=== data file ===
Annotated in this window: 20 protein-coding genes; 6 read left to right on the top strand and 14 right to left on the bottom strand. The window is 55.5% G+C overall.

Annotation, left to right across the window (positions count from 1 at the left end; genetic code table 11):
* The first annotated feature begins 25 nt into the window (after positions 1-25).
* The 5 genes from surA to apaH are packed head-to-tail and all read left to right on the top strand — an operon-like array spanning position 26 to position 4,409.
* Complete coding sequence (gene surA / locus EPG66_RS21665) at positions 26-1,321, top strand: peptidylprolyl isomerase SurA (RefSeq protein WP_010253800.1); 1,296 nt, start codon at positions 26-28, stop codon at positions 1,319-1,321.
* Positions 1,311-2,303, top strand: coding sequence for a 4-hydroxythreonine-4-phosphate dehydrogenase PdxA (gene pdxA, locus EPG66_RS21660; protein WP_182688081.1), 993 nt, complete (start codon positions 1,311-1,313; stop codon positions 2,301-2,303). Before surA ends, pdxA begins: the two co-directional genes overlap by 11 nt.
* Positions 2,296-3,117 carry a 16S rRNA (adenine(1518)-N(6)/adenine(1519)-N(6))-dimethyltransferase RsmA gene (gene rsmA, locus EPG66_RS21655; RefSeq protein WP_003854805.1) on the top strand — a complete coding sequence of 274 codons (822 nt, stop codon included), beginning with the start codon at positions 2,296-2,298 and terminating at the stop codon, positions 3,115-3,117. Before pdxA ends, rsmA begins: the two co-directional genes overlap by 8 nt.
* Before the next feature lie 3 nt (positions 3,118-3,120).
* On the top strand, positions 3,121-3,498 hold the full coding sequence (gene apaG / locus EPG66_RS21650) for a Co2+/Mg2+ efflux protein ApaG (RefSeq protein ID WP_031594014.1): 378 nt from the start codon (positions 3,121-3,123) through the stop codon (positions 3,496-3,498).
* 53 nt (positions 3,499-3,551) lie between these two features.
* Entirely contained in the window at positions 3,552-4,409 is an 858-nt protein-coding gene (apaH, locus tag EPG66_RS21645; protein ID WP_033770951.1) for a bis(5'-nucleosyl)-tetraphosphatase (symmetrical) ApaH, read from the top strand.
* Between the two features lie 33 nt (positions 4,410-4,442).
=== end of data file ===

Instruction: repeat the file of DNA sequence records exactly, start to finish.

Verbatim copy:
Annotated in this window: 20 protein-coding genes; 6 read left to right on the top strand and 14 right to left on the bottom strand. The window is 55.5% G+C overall.

Annotation, left to right across the window (positions count from 1 at the left end; genetic code table 11):
* The first annotated feature begins 25 nt into the window (after positions 1-25).
* The 5 genes from surA to apaH are packed head-to-tail and all read left to right on the top strand — an operon-like array spanning position 26 to position 4,409.
* Complete coding sequence (gene surA / locus EPG66_RS21665) at positions 26-1,321, top strand: peptidylprolyl isomerase SurA (RefSeq protein WP_010253800.1); 1,296 nt, start codon at positions 26-28, stop codon at positions 1,319-1,321.
* Positions 1,311-2,303, top strand: coding sequence for a 4-hydroxythreonine-4-phosphate dehydrogenase PdxA (gene pdxA, locus EPG66_RS21660; protein WP_182688081.1), 993 nt, complete (start codon positions 1,311-1,313; stop codon positions 2,301-2,303). Before surA ends, pdxA begins: the two co-directional genes overlap by 11 nt.
* Positions 2,296-3,117 carry a 16S rRNA (adenine(1518)-N(6)/adenine(1519)-N(6))-dimethyltransferase RsmA gene (gene rsmA, locus EPG66_RS21655; RefSeq protein WP_003854805.1) on the top strand — a complete coding sequence of 274 codons (822 nt, stop codon included), beginning with the start codon at positions 2,296-2,298 and terminating at the stop codon, positions 3,115-3,117. Before pdxA ends, rsmA begins: the two co-directional genes overlap by 8 nt.
* Before the next feature lie 3 nt (positions 3,118-3,120).
* On the top strand, positions 3,121-3,498 hold the full coding sequence (gene apaG / locus EPG66_RS21650) for a Co2+/Mg2+ efflux protein ApaG (RefSeq protein ID WP_031594014.1): 378 nt from the start codon (positions 3,121-3,123) through the stop codon (positions 3,496-3,498).
* 53 nt (positions 3,499-3,551) lie between these two features.
* Entirely contained in the window at positions 3,552-4,409 is an 858-nt protein-coding gene (apaH, locus tag EPG66_RS21645; protein ID WP_033770951.1) for a bis(5'-nucleosyl)-tetraphosphatase (symmetrical) ApaH, read from the top strand.
* Between the two features lie 33 nt (positions 4,410-4,442).